Hightech Designs as Low- and Mid-Rise Research Models

Siemens Healthineers Campus, Bengaluru


Aerial View of site, Rendering: ©Eller + Eller


Siemens new Healthineers campus in Bengaluru, India, is hardly a milestone in the design of major R&D facilities. Although the winning design by Eller + Eller Architekten did include the necessity to go higher that the 2- to 4-story models we often find, whether in Silicon Valley, Detroit, or in Munich, the relatively small site for such a large program did ask for that campus feel, asking the competitors to focus on the interdisciplinary factor as well as sustainability and cost.



Eero Saarnin, GM Technology Center – Photo: Balthezar Korab

Beginning with Eero Saarinen’s GM Technical Center in Warren, Michigan (1949-1955), Henn Architekten’s BMW FIZ Future complex in Munich, Germany—also the result of a 2013 competition administered by [phase eins] consultants—and Ford’s more recent plan to expand its Research & Engineering facilities on its Dearborn, Michigan campus by Snøhetta, all have one thing in common: they are essentially low- to mid-rise in plan and realization. They all take what exists at university campuses on a smaller scale, and tend to expand it exponentially (Engineering buildings at the University of Pennsylvania by Weiss Manfredi and at Carnegie Mellon by Office 52 are recent projects also focused on high-tech research.).


Street view, Rendering: ©Eller + Eller


The plan for Sieman’s expansion of its presence in India as a leader in cutting edge healthcare technology was expressed in the competition brief:
“Siemens Healthineers is establishing a new campus in Bengaluru, India, which will combine the existing operations of the Development Centre and the Medical Imaging factory. The goal is to enable accelerated expansion of the Digital Hub, strengthen the manufacturing of entry-level products for emerging markets, and expand the entry-level portfolio.”

The Competition
The initial phase of the competition for the plan of this complex consisted of a call for expressions of interest, answered by 22 firms. This was followed by an evaluation procedure, resulting in the shortlisting of six firms for the competition phase:

Eller + Eller Architekten GmbH
Düsseldorf/Berlin, Germany

Gensler Design India Pvt. Ltd
Bengalore, India

Henning Larsen Architekts A/S
Copenhagen, Denmark

Serie Architects
London, U.K./Mumbai, India

Vastu Shilpa Consultants
Ahmedabad, India

DP Architects

The jury impaneled to adjudicate the presentations and participate in the two colloquia, the latter intended to clarify any issues which might be raised by the competition participants, consisted of:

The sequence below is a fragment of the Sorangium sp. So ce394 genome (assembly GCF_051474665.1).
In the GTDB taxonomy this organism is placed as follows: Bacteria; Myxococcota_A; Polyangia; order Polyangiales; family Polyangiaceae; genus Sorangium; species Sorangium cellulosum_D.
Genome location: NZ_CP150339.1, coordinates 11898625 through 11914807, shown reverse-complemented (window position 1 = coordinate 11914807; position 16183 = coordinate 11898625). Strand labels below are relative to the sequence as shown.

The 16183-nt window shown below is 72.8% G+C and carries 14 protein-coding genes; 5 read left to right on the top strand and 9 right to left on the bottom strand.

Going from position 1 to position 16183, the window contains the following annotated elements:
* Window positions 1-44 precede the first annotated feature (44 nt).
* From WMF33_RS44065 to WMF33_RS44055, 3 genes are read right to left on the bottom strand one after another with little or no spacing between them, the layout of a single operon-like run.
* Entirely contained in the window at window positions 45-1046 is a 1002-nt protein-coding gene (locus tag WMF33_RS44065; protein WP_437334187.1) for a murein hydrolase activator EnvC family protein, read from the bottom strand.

Architectural Jurors

  • Prof. Ashok B. Lall, Architect, New Delhi, India
  • Prof. Brinda Somaya, Architect, Mumbai, India
  • Prof. Marina Stankovic, Architect, Berlin, Germany
  • Rainer Stark, Architect, Head of new construction & workplace
    management, Siemens Healthineers AG, Erlangen, Germany
  • Prof. Erwin Viray, Architect, Singapore, Singapore

Deputy Architectural Juror
    • Shubhra Raje, Architect, Ahmedabad, India

General Jurors:
• Gerd Höfner, Managing Director & President,
  Siemens Healthcare Pvt. Ltd., Bengaluru, India
• Heinz Mayer, Head of Real Estate,
  Siemens Healthineers AG, Erlangen, Germany
• Manoj Prasad, Business Administration Manager,
  Siemens Healthcare Pvt. Ltd., Bengaluru, India
• Christian Horn, Head of Real Estate-Direct Countries,
  Siemens Healthineers AG, Erlangen, Germany

Here it is important to note that the second colloquium included individual appointments with all participants in which questions of the task were to be clarified on the basis of an interim presentation by the competitors. On the first day of the jury sessions, after an online forum, the above three firms were advanced to the second round, with one of the other three (04 – Serie Architects) brought back for further discussion, but then discarded.

After the final submission of the entries, the above panel, having nine votes, settled on the ranking of the three top entries as follows:

Anonymous jury ranking:

Code#          Rank 1  Rank 2   Rank 3

7003                   7          2          –      (Eller + Eller Architekten GmbH)

7001                   1          6          2      (Henning Larsen Architects A/S)

7002                   1          1          7      (DP Architects Pte Lte Ltd)


Although the winning Eller + Eller proposal presented a plan—low- and mid-rise in its composition, thereby covering a significant area of the relatively small site, they managed to compensate for this by arranging the structures in such a manner that the initial impression, created by a clever stacking strategy, was that of an open invitation to the public—a significant idea for any project relating to healthcare. (See below for jury reports on the individual entries)

All six firms in the competition received €70,000 for delivering their entries. In addition, prize money was set aside for the three top-ranked firms (see below).